What are the biggest global supply chain issues right now? What factors will continue to affect the supply chain in the long term?
The current global supply chain disruptions were sparked by the pandemic response and compounded by surging demand, transportation snarls, and the war in Ukraine. Experts were pessimistic mid-year but are now predicting a return to normality in early 2023.
Read on to learn why we may still face long-term global supply chain issues, despite predicted improvements.
Global Supply Chain Issues
It’s been a bumpy couple of years for global supply chains. When the pandemic threw the global economy into a tailspin in 2020, store shelves emptied as global supply chain issues exposed weaknesses in the just-in-time delivery model retailers had long relied on. When the economy roared back to life in 2021, transportation snarls stranded goods on ships and at ports, leading to more empty shelves. Then, just as that problem eased, the war in Ukraine blocked shipping channels and sent the price of energy skyrocketing throughout Europe, creating logistical challenges and adding to operating costs.
The good news is that most of these problems seem to be easing. After some pessimistic mid-year predictions, experts are now predicting a return to normality early next year. But even if they’re correct in the medium term, there are longer-term complications on the horizon.
An Unrelenting Series of Supply Chain Shocks
The current global supply chain issues were triggered by the international pandemic response in early 2020. Factory closures, spikes in demand for medical equipment and protective gear, shelter-in-place orders, and panic buying wreaked havoc with normal patterns of supply and demand.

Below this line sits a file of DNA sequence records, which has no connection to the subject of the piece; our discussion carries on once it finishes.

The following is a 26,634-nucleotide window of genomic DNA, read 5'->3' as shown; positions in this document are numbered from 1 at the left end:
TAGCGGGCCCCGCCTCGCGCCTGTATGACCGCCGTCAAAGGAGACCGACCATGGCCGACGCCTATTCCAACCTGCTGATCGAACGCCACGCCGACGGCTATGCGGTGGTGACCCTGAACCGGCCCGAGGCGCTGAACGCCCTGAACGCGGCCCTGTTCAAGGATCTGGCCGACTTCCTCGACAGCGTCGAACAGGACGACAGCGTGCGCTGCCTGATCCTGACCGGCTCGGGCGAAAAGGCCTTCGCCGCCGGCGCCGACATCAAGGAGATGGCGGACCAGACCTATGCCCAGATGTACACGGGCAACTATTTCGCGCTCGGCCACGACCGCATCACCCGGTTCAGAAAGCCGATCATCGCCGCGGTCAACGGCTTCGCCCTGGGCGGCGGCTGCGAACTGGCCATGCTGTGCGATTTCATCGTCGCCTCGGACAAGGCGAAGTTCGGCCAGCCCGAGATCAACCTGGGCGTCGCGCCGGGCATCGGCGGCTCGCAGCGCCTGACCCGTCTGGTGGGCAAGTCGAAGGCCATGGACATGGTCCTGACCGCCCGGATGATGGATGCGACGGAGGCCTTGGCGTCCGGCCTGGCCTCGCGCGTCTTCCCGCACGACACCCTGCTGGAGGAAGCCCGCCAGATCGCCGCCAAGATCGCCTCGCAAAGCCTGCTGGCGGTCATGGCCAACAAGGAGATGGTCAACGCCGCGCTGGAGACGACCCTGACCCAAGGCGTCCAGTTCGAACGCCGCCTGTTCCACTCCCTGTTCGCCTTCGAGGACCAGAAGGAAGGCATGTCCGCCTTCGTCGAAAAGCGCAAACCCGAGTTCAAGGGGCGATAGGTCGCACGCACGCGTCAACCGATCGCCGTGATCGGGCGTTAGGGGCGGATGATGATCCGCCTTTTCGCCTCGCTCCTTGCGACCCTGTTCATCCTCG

Due in part to the deliberate efforts of governments around the world, the post-pandemic economy bounced back quickly. This surging demand put pressure on still-reeling supply chains, leading to more shortages, higher prices, and ongoing headaches for those trying to predict future supply-and-demand patterns.
Transportation challenges complicated things further. Extreme shipping congestion in late 2021 and early 2022 saw massive queues at ports and a record percentage of goods stuck on idling ships, while truck driver shortages and strikes made it difficult to move goods over land.
Finally, the outbreak of war in Ukraine compounded existing problems and caused new ones. Blockages of key ports and overland rail shipping routes obstructed exports of wheat and sunflower oil, threatening global food supply chains. Suddenly pivoting away from Russia also proved challenging in the transportation sector, with Russians accounting for over 10% of the world’s shipping workers.
Staying Warm Will Be More Difficult and Costly
As fuel prices skyrocket due to issues with the global supply chain, experts warn that many around the globe could face a long cold winter this year. Oil and natural gas markets are always affected by global factors, and this year the Russian invasion of Ukraine is exacerbating already-existing fuel supply shortages.
While supply and distribution chains are still trying to recover from pandemic-related slow-downs, which had already increased heating costs substantially since the winter of 2020-21, the Russia-Ukraine war will cause those costs to soar even higher this year.